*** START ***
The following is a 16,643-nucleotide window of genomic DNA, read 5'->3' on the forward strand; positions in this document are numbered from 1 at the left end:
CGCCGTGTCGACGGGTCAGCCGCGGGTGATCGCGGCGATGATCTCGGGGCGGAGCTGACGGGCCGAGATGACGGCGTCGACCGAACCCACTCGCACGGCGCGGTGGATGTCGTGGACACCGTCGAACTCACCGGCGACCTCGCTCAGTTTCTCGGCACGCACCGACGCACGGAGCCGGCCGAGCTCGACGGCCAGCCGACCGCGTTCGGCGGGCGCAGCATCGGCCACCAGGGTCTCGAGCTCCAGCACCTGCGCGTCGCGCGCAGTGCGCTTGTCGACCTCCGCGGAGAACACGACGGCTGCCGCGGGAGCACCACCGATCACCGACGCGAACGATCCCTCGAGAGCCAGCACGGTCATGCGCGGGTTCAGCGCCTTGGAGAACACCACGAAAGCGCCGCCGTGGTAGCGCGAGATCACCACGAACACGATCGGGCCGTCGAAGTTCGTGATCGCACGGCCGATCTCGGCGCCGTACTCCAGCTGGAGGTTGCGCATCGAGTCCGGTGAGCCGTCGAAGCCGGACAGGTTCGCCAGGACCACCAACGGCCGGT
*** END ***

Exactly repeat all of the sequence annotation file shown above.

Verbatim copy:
The following is a 16,643-nucleotide window of genomic DNA, read 5'->3' on the forward strand; positions in this document are numbered from 1 at the left end:
CGCCGTGTCGACGGGTCAGCCGCGGGTGATCGCGGCGATGATCTCGGGGCGGAGCTGACGGGCCGAGATGACGGCGTCGACCGAACCCACTCGCACGGCGCGGTGGATGTCGTGGACACCGTCGAACTCACCGGCGACCTCGCTCAGTTTCTCGGCACGCACCGACGCACGGAGCCGGCCGAGCTCGACGGCCAGCCGACCGCGTTCGGCGGGCGCAGCATCGGCCACCAGGGTCTCGAGCTCCAGCACCTGCGCGTCGCGCGCAGTGCGCTTGTCGACCTCCGCGGAGAACACGACGGCTGCCGCGGGAGCACCACCGATCACCGACGCGAACGATCCCTCGAGAGCCAGCACGGTCATGCGCGGGTTCAGCGCCTTGGAGAACACCACGAAAGCGCCGCCGTGGTAGCGCGAGATCACCACGAACACGATCGGGCCGTCGAAGTTCGTGATCGCACGGCCGATCTCGGCGCCGTACTCCAGCTGGAGGTTGCGCATCGAGTCCGGTGAGCCGTCGAAGCCGGACAGGTTCGCCAGGACCACCAACGGCCGGT